Finally began the process of creating the building frame and the moulds for the Whilly Boat. I am using what is now billed as pine trim boards (mine are 2 x 6 in 16' lengths) for the building frame side beams, and yellow pine boards in 1"x 2" dimension for the diagonal bracing. I am using the same pine for the spreaders on the mould bottoms that will attach to the building frame. I have selected 1/2" MDF sheets in 4x8' to create the moulds.
After much debate, I followed the idea of using a punch to make holes thru the mould pattern which only represent one half of the mould profile. I debated actually cutting one half first, using it to trace the exact mirror image on a second piece of MDF and then attach the 2 halves with the spreader and a cleat higher up. The reasoning for that was that each half would be identical, as it is hard to set the once-used pattern with holes that are now going to be bigger and get the same shape as the original half, not to mention the difficulty of realigning all the points up the same on the paper pattern. After NOT doing it that way, I wished I had, as some of the moulds and their points where the beveled joints would fall were not quite the same on both sides which could lead to an unfair hull shape.
I will have to correct these imperfections before proceeding with the planking. I may have to "fill in" negative space, where I belt sanded a bit more off than I should have, with the result that the point is lower on one half of the same station. That being said, I proceeded to finish up the moulds, recheck each one with the pattern, identify the problem areas, and add cleats that would allow the use of clamps when planking, as I felt the wooden hand-made clamps with the wedges may not be enough to firmly hold the epoxied joints.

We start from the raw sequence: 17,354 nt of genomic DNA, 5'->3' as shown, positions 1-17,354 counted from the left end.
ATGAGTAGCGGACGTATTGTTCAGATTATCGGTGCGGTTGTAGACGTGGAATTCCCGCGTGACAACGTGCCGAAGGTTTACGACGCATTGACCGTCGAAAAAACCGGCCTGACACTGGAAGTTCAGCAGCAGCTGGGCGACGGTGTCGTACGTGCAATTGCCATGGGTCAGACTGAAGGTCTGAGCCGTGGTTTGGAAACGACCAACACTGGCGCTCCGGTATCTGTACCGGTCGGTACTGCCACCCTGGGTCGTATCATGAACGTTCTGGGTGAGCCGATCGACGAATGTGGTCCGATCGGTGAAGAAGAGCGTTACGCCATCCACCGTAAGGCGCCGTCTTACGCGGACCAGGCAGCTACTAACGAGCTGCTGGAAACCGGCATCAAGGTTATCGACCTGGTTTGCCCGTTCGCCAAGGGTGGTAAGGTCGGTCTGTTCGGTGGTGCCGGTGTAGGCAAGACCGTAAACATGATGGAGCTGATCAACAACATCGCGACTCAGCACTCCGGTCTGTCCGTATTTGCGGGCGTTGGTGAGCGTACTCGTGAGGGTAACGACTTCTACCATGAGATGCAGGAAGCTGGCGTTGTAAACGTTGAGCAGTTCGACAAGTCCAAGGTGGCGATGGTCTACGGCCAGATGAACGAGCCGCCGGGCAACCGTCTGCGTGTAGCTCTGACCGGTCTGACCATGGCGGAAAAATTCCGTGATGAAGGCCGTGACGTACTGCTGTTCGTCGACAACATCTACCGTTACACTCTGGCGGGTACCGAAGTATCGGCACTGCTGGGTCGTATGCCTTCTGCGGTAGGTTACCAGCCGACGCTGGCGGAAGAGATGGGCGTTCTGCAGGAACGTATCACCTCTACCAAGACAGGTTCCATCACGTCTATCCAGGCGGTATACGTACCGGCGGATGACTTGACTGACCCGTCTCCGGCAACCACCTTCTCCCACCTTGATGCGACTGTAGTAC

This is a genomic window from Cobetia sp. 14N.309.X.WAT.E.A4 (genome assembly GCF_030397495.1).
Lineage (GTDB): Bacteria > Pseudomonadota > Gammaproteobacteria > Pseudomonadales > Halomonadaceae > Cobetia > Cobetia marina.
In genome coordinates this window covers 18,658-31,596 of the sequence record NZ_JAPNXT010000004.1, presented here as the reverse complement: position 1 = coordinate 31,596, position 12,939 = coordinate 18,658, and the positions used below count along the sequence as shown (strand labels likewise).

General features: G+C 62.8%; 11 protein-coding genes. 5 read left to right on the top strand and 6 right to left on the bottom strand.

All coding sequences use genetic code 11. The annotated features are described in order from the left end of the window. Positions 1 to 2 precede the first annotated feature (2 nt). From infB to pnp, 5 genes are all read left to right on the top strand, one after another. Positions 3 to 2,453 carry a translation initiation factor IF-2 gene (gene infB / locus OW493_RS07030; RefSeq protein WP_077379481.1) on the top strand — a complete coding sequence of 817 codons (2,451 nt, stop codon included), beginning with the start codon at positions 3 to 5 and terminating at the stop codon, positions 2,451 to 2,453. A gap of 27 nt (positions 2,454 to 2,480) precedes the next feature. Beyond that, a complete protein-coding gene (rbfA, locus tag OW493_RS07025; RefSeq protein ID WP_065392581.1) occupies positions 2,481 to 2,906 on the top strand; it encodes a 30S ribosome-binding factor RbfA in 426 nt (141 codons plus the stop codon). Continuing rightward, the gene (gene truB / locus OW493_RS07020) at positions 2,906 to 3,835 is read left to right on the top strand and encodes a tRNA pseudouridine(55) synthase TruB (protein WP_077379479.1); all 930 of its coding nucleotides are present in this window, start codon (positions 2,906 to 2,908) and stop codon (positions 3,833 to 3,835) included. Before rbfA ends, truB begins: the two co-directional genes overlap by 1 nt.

After leveling the building frame to the wooden floor, and squaring it up, I attached L brackets to each 4x4 leg and screwed them to the floor to hold the accuracy. I intend to use a laser to line up all the moulds on the frame, and next work session, will do that and start the process of laminating white oak into the proper shape of the inner stems, and cut and do the necessary beveling of the Keelson so that the planking may be started. I am having a bit of trouble initially, finding a source for 5 ply 1/4" marine plywood to make the planks.
Since I am building the Whilly at a friend's house, which is WAY out at the end of a dirt road miles from where I live, and since that friend is only there a few weeks of the month, it may take a while to build this boat. It is the process and not the speed that matters to me.